There are a number of snails that are employed to help turn the upper layers of the sand bed and to scavenge on food items that come to rest on the aquarium bottom. Most of these are small, relatively bland-looking snails. For example, the members of the genus Nassarius are probably the most often utilized in this role. There common name, mud snails, attests not only to their habitat preferences but also their not so sexy appearance! But there is a genus of gastropods that is not only effective at clean-up duties, but also are very attractive. These are the snails in the genus Babylonia (family Babyloniidae), two or more of which show-up in the aquarium trade on occasion (including Babylonia zeylanica and B. formosae). These snails sport butterscotch colored blotches on a white to yellowish-cream background. They reach an appreciable size for a snail (around 2.5 inches) and are harvested for human consumption in some parts of Asia.
The Babylonia spp. are excellent scavengers. They spend most of the day living under the sand. Usually, all you see of them at this time is their elongated “trunk” (proboscis) sticking from the substrate, that is until an olfactory stimulant is added to the tank (e.g., fish food). Then they erupt from the sand and begin to search for the source of the smell. They can move at a pretty good clip and will consume any meaty food that makes it to the sand bed.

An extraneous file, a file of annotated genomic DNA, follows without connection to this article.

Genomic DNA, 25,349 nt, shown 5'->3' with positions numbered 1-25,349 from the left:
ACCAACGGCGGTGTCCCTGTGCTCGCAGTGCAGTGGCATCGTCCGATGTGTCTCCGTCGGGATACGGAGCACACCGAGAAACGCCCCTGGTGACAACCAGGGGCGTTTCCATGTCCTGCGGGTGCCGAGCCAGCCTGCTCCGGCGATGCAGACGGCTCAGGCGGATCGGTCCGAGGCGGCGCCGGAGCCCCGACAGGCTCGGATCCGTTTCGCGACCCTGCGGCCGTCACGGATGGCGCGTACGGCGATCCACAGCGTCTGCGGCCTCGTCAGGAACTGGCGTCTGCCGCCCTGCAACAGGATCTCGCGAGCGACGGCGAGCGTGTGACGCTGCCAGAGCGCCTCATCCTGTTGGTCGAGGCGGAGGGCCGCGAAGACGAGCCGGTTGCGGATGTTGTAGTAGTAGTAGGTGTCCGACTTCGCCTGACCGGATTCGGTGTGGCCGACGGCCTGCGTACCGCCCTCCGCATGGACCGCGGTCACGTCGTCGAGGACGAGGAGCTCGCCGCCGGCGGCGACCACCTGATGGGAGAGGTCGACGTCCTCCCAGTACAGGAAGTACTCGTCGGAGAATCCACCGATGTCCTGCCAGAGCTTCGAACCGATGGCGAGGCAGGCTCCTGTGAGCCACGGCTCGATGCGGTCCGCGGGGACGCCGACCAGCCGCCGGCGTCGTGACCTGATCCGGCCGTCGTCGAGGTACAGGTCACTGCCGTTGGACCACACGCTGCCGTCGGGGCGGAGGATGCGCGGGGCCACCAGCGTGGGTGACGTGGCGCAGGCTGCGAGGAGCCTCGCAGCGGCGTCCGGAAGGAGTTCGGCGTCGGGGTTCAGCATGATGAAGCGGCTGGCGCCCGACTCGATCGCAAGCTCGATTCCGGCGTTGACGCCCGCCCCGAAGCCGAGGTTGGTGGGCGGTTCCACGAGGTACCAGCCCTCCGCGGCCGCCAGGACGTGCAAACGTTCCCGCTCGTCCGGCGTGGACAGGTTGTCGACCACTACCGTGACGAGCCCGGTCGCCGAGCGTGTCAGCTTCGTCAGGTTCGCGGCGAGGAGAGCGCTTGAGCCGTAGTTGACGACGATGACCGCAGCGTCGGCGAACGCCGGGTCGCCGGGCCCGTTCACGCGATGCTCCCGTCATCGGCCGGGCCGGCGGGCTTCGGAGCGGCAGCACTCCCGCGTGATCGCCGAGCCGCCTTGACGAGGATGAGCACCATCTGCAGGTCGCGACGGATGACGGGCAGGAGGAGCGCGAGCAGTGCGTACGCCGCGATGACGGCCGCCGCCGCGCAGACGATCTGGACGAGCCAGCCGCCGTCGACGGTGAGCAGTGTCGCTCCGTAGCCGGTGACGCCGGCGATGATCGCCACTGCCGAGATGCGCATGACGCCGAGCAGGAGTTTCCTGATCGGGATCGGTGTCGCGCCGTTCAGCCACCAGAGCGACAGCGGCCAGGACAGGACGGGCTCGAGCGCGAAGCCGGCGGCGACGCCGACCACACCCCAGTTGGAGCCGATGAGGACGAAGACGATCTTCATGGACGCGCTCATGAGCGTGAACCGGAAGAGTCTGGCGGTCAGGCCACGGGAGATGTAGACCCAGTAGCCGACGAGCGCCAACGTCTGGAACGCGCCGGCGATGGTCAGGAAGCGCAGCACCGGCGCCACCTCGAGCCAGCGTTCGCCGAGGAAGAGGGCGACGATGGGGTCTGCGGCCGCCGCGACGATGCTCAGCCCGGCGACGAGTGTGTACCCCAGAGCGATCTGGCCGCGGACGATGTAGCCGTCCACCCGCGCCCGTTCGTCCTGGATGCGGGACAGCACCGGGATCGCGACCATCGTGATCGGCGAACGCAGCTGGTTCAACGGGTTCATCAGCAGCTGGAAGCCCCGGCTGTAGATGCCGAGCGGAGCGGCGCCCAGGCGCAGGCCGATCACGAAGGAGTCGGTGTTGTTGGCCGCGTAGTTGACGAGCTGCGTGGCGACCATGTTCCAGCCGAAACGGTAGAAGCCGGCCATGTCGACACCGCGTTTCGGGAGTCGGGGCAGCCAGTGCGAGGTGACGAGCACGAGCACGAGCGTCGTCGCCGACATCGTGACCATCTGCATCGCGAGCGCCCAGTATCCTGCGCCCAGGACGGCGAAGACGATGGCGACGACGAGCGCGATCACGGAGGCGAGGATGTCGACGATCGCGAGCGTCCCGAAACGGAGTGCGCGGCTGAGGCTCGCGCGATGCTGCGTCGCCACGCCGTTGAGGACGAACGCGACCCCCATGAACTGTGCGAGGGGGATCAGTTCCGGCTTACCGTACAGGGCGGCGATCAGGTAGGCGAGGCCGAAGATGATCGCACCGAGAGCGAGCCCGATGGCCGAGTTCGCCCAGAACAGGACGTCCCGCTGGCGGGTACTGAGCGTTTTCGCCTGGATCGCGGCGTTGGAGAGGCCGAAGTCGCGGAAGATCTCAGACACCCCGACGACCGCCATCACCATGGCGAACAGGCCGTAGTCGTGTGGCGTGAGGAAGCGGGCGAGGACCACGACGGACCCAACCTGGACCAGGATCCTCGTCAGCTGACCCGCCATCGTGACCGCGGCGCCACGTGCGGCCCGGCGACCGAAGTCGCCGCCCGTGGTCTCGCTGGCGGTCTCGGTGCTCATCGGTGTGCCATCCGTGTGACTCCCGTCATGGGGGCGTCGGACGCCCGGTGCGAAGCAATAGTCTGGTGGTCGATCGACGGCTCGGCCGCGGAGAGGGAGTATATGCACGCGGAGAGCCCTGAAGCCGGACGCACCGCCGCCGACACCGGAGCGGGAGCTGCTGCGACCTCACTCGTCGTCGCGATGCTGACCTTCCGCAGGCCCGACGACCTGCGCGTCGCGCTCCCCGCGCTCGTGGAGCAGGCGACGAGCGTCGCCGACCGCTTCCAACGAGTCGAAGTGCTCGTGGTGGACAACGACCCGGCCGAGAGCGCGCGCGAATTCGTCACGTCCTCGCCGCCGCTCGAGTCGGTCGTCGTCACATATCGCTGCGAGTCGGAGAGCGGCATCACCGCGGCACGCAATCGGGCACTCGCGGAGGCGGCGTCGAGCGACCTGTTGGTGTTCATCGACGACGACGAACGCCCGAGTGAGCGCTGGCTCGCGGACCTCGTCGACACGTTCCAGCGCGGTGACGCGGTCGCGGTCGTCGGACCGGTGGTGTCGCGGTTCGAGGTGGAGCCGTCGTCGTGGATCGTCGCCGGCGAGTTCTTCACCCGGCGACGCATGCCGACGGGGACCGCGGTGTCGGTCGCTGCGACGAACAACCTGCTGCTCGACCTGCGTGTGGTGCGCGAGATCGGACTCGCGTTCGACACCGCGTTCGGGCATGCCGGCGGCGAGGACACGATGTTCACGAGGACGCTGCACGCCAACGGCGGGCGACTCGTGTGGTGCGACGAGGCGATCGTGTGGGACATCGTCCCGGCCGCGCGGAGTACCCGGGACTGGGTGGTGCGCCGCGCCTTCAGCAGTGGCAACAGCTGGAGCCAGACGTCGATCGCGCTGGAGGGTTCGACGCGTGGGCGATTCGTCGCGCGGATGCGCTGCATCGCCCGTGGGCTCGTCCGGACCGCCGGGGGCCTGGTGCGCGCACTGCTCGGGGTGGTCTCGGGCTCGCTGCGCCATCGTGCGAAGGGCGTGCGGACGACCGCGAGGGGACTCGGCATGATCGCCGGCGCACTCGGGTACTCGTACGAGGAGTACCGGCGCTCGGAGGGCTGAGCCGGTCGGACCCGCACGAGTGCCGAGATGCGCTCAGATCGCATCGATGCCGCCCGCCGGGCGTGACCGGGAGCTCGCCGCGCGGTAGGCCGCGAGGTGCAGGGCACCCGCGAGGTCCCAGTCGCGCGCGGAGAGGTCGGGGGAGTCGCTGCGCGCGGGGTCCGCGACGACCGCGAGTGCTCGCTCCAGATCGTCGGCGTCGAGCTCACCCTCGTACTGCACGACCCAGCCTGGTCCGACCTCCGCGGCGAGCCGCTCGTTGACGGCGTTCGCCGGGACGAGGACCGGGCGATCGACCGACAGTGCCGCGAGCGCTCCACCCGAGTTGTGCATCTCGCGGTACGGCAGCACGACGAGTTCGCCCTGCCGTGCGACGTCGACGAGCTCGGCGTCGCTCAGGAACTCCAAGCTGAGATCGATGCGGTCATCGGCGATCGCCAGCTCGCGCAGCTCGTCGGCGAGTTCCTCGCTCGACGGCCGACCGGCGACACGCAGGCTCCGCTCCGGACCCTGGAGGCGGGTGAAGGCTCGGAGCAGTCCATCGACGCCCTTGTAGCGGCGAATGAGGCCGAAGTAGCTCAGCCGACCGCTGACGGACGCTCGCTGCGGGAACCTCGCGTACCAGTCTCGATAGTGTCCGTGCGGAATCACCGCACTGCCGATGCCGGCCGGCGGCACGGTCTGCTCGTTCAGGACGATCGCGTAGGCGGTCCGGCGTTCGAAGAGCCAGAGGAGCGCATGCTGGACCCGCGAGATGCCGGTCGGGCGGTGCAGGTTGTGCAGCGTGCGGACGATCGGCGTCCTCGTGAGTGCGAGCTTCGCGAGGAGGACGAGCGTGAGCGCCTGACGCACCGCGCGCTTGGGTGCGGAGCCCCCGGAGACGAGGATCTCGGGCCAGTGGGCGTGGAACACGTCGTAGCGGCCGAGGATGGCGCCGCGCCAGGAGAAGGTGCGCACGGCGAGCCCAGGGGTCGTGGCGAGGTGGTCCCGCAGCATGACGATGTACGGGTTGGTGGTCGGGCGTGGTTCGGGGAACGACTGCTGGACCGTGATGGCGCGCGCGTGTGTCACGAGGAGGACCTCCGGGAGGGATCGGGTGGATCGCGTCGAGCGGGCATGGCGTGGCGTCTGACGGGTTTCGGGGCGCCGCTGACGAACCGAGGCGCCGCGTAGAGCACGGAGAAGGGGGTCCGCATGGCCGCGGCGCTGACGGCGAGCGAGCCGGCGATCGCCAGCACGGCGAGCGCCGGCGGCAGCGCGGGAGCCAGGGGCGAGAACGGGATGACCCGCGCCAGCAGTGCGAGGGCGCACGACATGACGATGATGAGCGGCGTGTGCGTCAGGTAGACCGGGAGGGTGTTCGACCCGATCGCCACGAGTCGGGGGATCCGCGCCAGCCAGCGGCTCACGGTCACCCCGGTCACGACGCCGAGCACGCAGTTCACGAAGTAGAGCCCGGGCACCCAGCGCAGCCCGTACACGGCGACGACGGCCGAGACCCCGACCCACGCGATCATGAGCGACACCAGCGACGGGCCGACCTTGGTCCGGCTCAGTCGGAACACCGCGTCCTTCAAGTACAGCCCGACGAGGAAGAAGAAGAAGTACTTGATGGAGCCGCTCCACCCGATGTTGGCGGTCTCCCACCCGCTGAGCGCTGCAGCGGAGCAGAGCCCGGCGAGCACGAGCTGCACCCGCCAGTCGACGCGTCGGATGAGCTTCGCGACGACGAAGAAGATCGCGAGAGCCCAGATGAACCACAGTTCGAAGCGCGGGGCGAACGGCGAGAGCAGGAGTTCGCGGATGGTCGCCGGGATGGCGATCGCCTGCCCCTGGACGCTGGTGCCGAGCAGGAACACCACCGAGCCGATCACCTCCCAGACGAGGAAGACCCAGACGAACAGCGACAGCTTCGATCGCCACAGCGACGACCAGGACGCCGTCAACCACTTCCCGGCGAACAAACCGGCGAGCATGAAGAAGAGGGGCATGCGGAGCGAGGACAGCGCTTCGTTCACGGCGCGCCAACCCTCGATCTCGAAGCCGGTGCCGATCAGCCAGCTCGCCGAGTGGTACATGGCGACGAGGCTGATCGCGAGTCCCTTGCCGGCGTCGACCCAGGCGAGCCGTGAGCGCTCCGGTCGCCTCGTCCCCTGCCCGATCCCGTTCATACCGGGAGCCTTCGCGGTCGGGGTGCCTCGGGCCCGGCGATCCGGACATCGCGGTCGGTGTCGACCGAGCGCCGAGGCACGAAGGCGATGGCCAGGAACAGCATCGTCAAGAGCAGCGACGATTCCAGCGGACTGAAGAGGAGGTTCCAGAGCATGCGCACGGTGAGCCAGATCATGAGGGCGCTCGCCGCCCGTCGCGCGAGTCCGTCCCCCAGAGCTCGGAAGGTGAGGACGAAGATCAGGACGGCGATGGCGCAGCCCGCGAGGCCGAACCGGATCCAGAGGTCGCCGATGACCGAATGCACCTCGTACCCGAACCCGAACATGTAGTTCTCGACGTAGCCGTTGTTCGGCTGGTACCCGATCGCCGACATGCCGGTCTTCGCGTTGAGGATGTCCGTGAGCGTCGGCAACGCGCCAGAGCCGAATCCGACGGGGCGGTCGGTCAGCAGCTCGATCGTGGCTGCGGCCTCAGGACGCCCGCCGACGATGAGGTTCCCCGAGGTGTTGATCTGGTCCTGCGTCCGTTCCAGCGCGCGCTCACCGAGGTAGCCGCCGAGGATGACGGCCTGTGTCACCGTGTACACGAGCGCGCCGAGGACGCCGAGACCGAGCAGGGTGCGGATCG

While they are attractive, effective scavengers, the Babylonia spp. are rumored to have a “dark side.” They have been reported to feed on smaller snails and have even been implicated on attacks on tridacnid clams. I have kept individuals with numerous Nassarius snails and while they may have picked off an occasional gastropod neighbor, they certainly didn’t decimate my population of smaller snails over the years that I had them. I have never kept this animal with bivalves, but would avoid doing so or do so with caution. While they may occasionally knock off other mollusks, they are not close to being as lethal as the whelks (family Buccinidae) that are sometimes available.
© Scott W. Michael - Reef Tectonics
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